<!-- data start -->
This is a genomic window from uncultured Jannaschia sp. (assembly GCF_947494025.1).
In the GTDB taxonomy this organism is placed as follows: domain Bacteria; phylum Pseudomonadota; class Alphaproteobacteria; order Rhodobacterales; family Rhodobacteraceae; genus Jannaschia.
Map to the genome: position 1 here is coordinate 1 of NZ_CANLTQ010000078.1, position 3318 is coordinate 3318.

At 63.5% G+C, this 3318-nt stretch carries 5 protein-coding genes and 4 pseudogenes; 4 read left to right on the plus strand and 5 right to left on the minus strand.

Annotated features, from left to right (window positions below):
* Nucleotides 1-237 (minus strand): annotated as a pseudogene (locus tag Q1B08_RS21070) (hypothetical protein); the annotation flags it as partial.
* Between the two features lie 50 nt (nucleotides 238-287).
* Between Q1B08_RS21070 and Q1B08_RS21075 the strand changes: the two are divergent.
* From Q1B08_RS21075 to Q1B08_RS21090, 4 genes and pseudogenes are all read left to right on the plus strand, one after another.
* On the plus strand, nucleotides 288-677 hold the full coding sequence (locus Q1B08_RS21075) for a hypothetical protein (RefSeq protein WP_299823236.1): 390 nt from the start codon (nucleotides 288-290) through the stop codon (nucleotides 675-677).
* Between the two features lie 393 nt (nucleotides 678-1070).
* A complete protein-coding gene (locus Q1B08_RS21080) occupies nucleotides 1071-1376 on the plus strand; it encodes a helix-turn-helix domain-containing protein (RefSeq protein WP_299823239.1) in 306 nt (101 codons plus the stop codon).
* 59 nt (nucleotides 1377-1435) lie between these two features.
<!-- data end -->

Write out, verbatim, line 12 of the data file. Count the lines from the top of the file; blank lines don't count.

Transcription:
* A complete protein-coding gene (locus Q1B08_RS21080) occupies nucleotides 1071-1376 on the plus strand; it encodes a helix-turn-helix domain-containing protein (RefSeq protein WP_299823239.1) in 306 nt (101 codons plus the stop codon).